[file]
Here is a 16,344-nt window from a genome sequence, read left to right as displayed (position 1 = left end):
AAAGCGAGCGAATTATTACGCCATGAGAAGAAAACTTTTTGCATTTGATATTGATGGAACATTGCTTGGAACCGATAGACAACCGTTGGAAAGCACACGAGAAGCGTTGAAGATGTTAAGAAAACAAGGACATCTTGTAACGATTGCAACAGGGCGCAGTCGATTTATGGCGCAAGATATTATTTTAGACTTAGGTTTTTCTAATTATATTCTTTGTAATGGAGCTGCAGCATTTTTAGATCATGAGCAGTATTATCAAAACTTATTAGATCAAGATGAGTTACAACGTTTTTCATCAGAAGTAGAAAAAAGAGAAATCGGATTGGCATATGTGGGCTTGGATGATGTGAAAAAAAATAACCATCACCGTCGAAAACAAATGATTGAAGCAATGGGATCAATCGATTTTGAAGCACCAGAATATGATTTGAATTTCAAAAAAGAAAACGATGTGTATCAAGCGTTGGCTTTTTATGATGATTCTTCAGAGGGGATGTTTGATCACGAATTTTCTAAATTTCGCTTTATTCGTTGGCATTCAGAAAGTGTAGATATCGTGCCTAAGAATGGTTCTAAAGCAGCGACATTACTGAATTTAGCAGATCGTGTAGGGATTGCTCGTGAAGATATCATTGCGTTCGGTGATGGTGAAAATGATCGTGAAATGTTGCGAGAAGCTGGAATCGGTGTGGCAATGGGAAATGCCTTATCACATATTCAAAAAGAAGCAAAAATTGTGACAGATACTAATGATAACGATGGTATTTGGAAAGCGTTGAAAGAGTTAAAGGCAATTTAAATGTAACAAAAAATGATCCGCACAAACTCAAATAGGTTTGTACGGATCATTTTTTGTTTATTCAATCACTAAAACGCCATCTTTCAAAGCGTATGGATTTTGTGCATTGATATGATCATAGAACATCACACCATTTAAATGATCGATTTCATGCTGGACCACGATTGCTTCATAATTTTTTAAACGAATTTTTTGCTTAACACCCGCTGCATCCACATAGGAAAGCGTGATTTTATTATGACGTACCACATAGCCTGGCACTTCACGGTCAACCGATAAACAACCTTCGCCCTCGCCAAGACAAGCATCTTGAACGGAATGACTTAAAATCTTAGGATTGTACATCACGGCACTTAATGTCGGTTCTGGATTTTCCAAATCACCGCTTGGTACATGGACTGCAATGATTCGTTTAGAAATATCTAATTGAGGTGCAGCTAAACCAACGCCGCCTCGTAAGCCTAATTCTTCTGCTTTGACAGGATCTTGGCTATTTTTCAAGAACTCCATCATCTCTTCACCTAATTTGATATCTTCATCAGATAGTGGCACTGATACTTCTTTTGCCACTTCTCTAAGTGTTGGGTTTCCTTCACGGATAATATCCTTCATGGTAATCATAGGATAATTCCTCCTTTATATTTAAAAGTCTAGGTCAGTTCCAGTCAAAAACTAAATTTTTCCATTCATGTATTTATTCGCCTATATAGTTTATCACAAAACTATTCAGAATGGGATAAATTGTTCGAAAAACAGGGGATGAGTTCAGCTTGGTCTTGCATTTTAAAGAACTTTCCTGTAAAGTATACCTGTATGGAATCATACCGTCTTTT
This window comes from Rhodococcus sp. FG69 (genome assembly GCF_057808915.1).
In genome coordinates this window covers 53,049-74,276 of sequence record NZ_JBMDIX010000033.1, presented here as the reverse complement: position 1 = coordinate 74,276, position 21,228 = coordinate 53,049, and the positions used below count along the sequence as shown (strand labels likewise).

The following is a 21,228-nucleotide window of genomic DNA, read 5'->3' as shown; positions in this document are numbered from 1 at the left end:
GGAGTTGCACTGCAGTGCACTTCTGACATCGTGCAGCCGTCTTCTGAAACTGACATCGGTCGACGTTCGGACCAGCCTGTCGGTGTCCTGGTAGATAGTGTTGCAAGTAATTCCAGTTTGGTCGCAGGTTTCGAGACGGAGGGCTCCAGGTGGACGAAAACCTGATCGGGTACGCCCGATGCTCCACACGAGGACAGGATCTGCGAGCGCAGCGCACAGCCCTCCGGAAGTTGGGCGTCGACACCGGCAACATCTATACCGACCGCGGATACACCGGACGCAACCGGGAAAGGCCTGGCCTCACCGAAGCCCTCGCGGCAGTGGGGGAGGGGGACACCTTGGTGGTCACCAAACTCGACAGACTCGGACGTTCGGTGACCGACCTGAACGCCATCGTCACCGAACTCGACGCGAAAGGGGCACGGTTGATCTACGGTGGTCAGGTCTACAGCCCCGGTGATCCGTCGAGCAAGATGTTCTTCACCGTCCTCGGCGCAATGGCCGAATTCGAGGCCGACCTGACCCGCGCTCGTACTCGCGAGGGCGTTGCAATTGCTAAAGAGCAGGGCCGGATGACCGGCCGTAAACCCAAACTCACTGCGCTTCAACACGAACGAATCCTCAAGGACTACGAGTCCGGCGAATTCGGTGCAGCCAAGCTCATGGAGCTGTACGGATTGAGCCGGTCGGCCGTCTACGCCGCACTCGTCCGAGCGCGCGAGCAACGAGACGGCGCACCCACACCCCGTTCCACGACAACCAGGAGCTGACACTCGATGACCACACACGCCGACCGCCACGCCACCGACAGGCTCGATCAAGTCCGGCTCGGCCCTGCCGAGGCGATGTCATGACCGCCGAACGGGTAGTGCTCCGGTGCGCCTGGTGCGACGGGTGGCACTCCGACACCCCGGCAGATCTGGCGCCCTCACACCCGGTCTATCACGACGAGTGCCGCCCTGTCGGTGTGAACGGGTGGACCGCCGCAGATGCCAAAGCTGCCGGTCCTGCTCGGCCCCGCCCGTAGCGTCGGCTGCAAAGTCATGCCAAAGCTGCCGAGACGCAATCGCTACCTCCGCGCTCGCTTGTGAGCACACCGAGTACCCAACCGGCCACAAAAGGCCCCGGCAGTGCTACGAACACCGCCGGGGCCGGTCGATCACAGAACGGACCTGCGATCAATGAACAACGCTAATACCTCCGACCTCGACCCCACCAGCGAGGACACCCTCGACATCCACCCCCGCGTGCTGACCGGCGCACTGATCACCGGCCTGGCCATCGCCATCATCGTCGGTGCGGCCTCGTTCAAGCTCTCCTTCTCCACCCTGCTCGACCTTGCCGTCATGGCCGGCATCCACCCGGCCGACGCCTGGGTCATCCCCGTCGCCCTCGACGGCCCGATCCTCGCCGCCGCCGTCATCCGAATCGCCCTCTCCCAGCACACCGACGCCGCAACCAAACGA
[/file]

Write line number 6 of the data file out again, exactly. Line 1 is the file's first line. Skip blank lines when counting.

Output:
GGAGTTGCACTGCAGTGCACTTCTGACATCGTGCAGCCGTCTTCTGAAACTGACATCGGTCGACGTTCGGACCAGCCTGTCGGTGTCCTGGTAGATAGTGTTGCAAGTAATTCCAGTTTGGTCGCAGGTTTCGAGACGGAGGGCTCCAGGTGGACGAAAACCTGATCGGGTACGCCCGATGCTCCACACGAGGACAGGATCTGCGAGCGCAGCGCACAGCCCTCCGGAAGTTGGGCGTCGACACCGGCAACATCTATACCGACCGCGGATACACCGGACGCAACCGGGAAAGGCCTGGCCTCACCGAAGCCCTCGCGGCAGTGGGGGAGGGGGACACCTTGGTGGTCACCAAACTCGACAGACTCGGACGTTCGGTGACCGACCTGAACGCCATCGTCACCGAACTCGACGCGAAAGGGGCACGGTTGATCTACGGTGGTCAGGTCTACAGCCCCGGTGATCCGTCGAGCAAGATGTTCTTCACCGTCCTCGGCGCAATGGCCGAATTCGAGGCCGACCTGACCCGCGCTCGTACTCGCGAGGGCGTTGCAATTGCTAAAGAGCAGGGCCGGATGACCGGCCGTAAACCCAAACTCACTGCGCTTCAACACGAACGAATCCTCAAGGACTACGAGTCCGGCGAATTCGGTGCAGCCAAGCTCATGGAGCTGTACGGATTGAGCCGGTCGGCCGTCTACGCCGCACTCGTCCGAGCGCGCGAGCAACGAGACGGCGCACCCACACCCCGTTCCACGACAACCAGGAGCTGACACTCGATGACCACACACGCCGACCGCCACGCCACCGACAGGCTCGATCAAGTCCGGCTCGGCCCTGCCGAGGCGATGTCATGACCGCCGAACGGGTAGTGCTCCGGTGCGCCTGGTGCGACGGGTGGCACTCCGACACCCCGGCAGATCTGGCGCCCTCACACCCGGTCTATCACGACGAGTGCCGCCCTGTCGGTGTGAACGGGTGGACCGCCGCAGATGCCAAAGCTGCCGGTCCTGCTCGGCCCCGCCCGTAGCGTCGGCTGCAAAGTCATGCCAAAGCTGCCGAGACGCAATCGCTACCTCCGCGCTCGCTTGTGAGCACACCGAGTACCCAACCGGCCACAAAAGGCCCCGGCAGTGCTACGAACACCGCCGGGGCCGGTCGATCACAGAACGGACCTGCGATCAATGAACAACGCTAATACCTCCGACCTCGACCCCACCAGCGAGGACACCCTCGACATCCACCCCCGCGTGCTGACCGGCGCACTGATCACCGGCCTGGCCATCGCCATCATCGTCGGTGCGGCCTCGTTCAAGCTCTCCTTCTCCACCCTGCTCGACCTTGCCGTCATGGCCGGCATCCACCCGGCCGACGCCTGGGTCATCCCCGTCGCCCTCGACGGCCCGATCCTCGCCGCCGCCGTCATCCGAATCGCCCTCTCCCAGCACACCGACGCCGCAACCAAACGA